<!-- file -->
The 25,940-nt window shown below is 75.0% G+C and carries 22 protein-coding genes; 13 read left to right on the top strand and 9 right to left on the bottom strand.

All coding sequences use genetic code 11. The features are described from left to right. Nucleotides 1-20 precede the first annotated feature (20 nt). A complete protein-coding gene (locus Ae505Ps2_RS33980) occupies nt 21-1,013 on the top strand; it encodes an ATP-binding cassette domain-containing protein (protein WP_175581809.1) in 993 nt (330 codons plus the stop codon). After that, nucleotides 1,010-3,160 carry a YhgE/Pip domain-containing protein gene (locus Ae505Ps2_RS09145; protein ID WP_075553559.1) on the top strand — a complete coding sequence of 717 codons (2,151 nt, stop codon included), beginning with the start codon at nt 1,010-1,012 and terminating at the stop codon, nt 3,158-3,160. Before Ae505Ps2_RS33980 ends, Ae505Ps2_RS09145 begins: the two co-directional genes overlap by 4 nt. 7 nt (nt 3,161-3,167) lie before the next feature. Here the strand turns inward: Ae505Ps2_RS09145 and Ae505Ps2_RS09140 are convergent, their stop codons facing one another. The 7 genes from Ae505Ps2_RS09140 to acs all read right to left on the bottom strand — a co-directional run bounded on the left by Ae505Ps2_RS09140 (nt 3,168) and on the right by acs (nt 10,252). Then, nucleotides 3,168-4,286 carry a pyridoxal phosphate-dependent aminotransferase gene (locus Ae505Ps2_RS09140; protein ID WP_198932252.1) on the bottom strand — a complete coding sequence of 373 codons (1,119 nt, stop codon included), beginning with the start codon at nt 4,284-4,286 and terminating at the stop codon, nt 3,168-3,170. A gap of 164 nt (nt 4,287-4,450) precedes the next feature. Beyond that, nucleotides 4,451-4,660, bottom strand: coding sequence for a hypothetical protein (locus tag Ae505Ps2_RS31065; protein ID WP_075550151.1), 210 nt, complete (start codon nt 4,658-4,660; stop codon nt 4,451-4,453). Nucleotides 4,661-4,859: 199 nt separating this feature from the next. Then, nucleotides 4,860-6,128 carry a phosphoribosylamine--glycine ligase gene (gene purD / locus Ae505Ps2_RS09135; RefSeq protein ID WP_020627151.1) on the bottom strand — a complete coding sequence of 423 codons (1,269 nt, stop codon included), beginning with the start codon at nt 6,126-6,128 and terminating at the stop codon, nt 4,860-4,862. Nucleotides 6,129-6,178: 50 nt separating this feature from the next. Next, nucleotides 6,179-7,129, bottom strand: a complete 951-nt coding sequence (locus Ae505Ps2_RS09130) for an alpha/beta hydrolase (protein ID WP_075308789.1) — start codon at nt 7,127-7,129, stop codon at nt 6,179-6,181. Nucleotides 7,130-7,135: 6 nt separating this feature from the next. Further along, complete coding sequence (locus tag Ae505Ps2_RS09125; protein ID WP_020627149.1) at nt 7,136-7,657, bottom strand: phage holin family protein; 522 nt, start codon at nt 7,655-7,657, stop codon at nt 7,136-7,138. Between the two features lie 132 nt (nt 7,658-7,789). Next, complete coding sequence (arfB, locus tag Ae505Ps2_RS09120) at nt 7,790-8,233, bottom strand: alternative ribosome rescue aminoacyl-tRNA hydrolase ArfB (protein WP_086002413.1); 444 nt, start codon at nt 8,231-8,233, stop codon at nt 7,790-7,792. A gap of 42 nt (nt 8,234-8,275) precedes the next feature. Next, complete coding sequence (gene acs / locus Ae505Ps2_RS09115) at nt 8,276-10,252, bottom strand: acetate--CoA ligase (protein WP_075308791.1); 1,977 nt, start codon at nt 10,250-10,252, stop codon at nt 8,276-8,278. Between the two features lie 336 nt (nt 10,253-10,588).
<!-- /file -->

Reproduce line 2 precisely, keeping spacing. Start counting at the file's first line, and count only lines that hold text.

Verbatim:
All coding sequences use genetic code 11. The features are described from left to right. Nucleotides 1-20 precede the first annotated feature (20 nt). A complete protein-coding gene (locus Ae505Ps2_RS33980) occupies nt 21-1,013 on the top strand; it encodes an ATP-binding cassette domain-containing protein (protein WP_175581809.1) in 993 nt (330 codons plus the stop codon). After that, nucleotides 1,010-3,160 carry a YhgE/Pip domain-containing protein gene (locus Ae505Ps2_RS09145; protein ID WP_075553559.1) on the top strand — a complete coding sequence of 717 codons (2,151 nt, stop codon included), beginning with the start codon at nt 1,010-1,012 and terminating at the stop codon, nt 3,158-3,160. Before Ae505Ps2_RS33980 ends, Ae505Ps2_RS09145 begins: the two co-directional genes overlap by 4 nt. 7 nt (nt 3,161-3,167) lie before the next feature. Here the strand turns inward: Ae505Ps2_RS09145 and Ae505Ps2_RS09140 are convergent, their stop codons facing one another. The 7 genes from Ae505Ps2_RS09140 to acs all read right to left on the bottom strand — a co-directional run bounded on the left by Ae505Ps2_RS09140 (nt 3,168) and on the right by acs (nt 10,252). Then, nucleotides 3,168-4,286 carry a pyridoxal phosphate-dependent aminotransferase gene (locus Ae505Ps2_RS09140; protein ID WP_198932252.1) on the bottom strand — a complete coding sequence of 373 codons (1,119 nt, stop codon included), beginning with the start codon at nt 4,284-4,286 and terminating at the stop codon, nt 3,168-3,170. A gap of 164 nt (nt 4,287-4,450) precedes the next feature. Beyond that, nucleotides 4,451-4,660, bottom strand: coding sequence for a hypothetical protein (locus tag Ae505Ps2_RS31065; protein ID WP_075550151.1), 210 nt, complete (start codon nt 4,658-4,660; stop codon nt 4,451-4,453). Nucleotides 4,661-4,859: 199 nt separating this feature from the next. Then, nucleotides 4,860-6,128 carry a phosphoribosylamine--glycine ligase gene (gene purD / locus Ae505Ps2_RS09135; RefSeq protein ID WP_020627151.1) on the bottom strand — a complete coding sequence of 423 codons (1,269 nt, stop codon included), beginning with the start codon at nt 6,126-6,128 and terminating at the stop codon, nt 4,860-4,862. Nucleotides 6,129-6,178: 50 nt separating this feature from the next. Next, nucleotides 6,179-7,129, bottom strand: a complete 951-nt coding sequence (locus Ae505Ps2_RS09130) for an alpha/beta hydrolase (protein ID WP_075308789.1) — start codon at nt 7,127-7,129, stop codon at nt 6,179-6,181. Nucleotides 7,130-7,135: 6 nt separating this feature from the next. Further along, complete coding sequence (locus tag Ae505Ps2_RS09125; protein ID WP_020627149.1) at nt 7,136-7,657, bottom strand: phage holin family protein; 522 nt, start codon at nt 7,655-7,657, stop codon at nt 7,136-7,138. Between the two features lie 132 nt (nt 7,658-7,789). Next, complete coding sequence (arfB, locus tag Ae505Ps2_RS09120) at nt 7,790-8,233, bottom strand: alternative ribosome rescue aminoacyl-tRNA hydrolase ArfB (protein WP_086002413.1); 444 nt, start codon at nt 8,231-8,233, stop codon at nt 7,790-7,792. A gap of 42 nt (nt 8,234-8,275) precedes the next feature. Next, complete coding sequence (gene acs / locus Ae505Ps2_RS09115) at nt 8,276-10,252, bottom strand: acetate--CoA ligase (protein WP_075308791.1); 1,977 nt, start codon at nt 10,250-10,252, stop codon at nt 8,276-8,278. Between the two features lie 336 nt (nt 10,253-10,588).